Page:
Lamma Shoftak [When I Saw You]. Directed by Annemarie Jacir. Jordan-Palestine-UAE-Greece, 2012.
Annemarie Jacir’s Lamma Shoftak/When I Saw You extends her examination of exile and occupation begun in her début feature Milh Hadha al-Bahr [Salt of This Sea] (2008), as well as her earlier shorts and documentaries. Salt of This Sea takes the 1948 Nakba (catastrophe) as a moment of collective trauma through which Soraya (Suheir Hammad), a young Palestinian American woman from Brooklyn (and Jaffa), attempts to recover her dignity sixty years after her grandparents became refugees. When I Saw You takes the 1967 Naksa (setback), when Israel occupied the West Bank, Gaza, Golan Heights, Sinai, and East Jerusalem, as another collective trauma for which a young mother, Ghaydaa (Ruba Blal), and her son, Tarek (Mahmoud Asfa), must contemplate a lifetime of exile in Jordan.
Although Tarek’s impatience and frustration sometimes resemble Soraya’s experiences in Salt of This Sea, his unwavering hope also produces ways for understanding exile, even during one of the most traumatic moments in Palestinian history. If 1967 marked the disappearance of Palestine from many geopolitical maps, When I Saw You reminds us that 1967 also marked a moment when anticolonial and civil-rights movements around the world brought hope to Palestinians, as well as to non-Palestinians who had supported Palestine’s struggle for statehood since its partition under UN Resolution 181 in 1947.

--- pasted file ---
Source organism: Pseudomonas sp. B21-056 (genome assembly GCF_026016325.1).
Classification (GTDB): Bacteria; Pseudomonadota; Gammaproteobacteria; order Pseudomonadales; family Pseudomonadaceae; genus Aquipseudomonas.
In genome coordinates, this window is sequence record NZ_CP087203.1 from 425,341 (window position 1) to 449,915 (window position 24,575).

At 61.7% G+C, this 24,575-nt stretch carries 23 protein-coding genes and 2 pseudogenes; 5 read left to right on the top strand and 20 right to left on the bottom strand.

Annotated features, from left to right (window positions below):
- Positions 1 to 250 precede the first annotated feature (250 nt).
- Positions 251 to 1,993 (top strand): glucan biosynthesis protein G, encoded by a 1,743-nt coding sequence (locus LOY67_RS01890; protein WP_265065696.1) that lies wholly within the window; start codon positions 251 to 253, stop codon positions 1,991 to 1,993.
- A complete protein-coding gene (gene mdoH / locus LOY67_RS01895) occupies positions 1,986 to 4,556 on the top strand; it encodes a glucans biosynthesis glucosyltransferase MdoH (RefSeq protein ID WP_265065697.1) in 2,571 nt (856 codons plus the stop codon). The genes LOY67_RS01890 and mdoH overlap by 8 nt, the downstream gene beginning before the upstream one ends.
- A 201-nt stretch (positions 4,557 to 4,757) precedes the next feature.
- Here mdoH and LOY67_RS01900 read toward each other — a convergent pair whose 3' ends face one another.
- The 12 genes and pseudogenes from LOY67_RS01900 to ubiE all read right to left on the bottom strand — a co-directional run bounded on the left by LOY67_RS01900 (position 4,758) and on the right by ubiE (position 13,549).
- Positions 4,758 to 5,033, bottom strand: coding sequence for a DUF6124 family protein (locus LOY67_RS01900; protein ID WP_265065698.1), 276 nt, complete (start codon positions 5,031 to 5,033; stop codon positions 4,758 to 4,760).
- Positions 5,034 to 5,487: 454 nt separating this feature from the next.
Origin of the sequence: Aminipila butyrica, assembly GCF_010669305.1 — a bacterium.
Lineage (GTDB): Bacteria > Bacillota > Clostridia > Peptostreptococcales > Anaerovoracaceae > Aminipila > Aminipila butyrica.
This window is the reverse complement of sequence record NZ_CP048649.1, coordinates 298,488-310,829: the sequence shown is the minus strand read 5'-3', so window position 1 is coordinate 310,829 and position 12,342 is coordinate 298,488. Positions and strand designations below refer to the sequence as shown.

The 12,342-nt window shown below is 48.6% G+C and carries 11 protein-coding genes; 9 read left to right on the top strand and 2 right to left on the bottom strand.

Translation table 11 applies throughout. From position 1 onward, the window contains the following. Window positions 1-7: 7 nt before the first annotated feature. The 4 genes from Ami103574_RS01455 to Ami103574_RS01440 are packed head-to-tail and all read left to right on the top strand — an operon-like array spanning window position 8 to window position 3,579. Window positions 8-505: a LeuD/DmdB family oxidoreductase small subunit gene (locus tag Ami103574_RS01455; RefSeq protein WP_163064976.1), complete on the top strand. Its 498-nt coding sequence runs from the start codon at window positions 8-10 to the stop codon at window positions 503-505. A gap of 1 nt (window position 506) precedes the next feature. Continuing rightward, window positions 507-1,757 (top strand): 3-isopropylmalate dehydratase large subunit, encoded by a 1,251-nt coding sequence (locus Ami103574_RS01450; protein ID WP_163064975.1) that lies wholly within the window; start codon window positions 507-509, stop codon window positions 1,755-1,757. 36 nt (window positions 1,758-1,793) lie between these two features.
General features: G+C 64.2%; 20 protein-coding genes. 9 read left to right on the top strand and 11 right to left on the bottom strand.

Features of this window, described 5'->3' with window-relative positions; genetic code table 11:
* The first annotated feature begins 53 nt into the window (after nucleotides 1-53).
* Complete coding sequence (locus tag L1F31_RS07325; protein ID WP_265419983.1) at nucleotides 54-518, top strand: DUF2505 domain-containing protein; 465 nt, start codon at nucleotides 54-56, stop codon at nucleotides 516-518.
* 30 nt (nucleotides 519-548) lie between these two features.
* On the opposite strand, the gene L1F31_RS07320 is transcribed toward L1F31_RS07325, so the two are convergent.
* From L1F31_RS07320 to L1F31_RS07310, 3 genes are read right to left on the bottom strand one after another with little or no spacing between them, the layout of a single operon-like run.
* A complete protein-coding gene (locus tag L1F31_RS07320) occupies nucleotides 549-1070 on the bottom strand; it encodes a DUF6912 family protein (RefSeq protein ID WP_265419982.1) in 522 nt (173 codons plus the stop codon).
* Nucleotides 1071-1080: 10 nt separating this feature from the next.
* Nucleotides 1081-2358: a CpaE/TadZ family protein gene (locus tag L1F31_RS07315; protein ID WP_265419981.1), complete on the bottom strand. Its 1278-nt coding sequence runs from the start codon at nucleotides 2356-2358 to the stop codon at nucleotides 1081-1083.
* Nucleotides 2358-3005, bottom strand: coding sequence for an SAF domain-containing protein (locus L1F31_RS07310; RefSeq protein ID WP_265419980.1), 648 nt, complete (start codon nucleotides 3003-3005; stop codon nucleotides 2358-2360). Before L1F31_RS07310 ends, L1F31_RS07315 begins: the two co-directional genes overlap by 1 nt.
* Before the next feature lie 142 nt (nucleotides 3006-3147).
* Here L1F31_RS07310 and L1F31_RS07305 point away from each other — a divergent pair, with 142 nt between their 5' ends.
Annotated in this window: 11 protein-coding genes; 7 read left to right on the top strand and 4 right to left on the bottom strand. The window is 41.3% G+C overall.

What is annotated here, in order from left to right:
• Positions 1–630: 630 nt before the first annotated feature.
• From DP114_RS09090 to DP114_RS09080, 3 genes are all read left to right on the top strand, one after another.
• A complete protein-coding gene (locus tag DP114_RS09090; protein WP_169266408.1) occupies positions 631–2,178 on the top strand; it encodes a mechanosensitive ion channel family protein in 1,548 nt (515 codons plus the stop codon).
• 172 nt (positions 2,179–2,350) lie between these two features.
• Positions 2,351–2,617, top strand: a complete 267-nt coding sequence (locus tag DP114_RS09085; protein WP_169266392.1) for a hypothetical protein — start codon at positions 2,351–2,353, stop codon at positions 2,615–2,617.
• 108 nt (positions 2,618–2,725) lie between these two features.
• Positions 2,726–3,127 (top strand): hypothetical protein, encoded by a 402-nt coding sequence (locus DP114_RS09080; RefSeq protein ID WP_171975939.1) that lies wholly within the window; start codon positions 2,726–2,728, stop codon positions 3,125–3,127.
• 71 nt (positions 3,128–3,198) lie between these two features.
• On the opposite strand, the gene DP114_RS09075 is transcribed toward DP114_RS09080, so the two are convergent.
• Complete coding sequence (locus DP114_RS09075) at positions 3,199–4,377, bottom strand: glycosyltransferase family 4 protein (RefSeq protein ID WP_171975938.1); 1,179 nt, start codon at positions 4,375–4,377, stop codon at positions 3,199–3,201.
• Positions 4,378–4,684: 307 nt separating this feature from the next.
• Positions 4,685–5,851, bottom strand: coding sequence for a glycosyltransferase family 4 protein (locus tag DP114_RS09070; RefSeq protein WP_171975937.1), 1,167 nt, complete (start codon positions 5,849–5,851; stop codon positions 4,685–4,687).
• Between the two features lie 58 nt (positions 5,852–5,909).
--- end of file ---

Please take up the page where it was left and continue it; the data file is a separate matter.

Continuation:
The film’s story unfolds during a moment of mobilization by the fedayeen, as seen from the point of view of a child who does not understand the abstract logic of borders and the uneven restrictions placed upon movement across them. It is challenging for any filmmaker, especially one whose family was dispossessed in 1967, to represent the fedayeen. Apart from images in foreign films like the Groupe Dziga-Vertov’s essay-film Ici et ailleurs [Here and Elsewhere] (1976, directed by Jean-Luc Godard, Jean-Pierre Gorin, and Anne-Marie Miéville) and Yousri Nasrallah’s multipart Bab el Shams [Door to the Sun] (2004), cinematic representations of the fedayeen are infrequently seen today. Jacir’s visual research extended to reviewing footage in Ici et ailleurs and other documentaries, but many representations of the fedayeen, including self-representations in documentary film, have been lost after the disappearance of the Palestinian film archive in Lebanon during the 1982 Israeli invasion.
Jacir deliberately challenges expectations and assumptions about the fedayeen by situating the film’s story before the events of Black September (1970–1971), which ended with Jordan’s expulsion of the PLO, as well as doubts cast internationally upon the organization as a secular revolutionary force. Jordan’s King Hussein famously declared that “we have reached the point where we are all fedayeen” after attacks on Palestinian refugee camps in Karameh and Safi in 1968, but this solidarity began to unravel by the early 1970s. Support diminished with escalating tensions between Jordanians and Palestinians, especially newly arrived refugees. Jordan eventually accused more radical organizations within the PLO, such as George Habash’s PFLP and Naif Hawatmeh’s DFLP, of attempting to destabilize Hussein’s reign. When I Saw You recovers an early moment of support by Jordanians for the fedayeen—and, more broadly, for Palestinians—that has often been forgotten.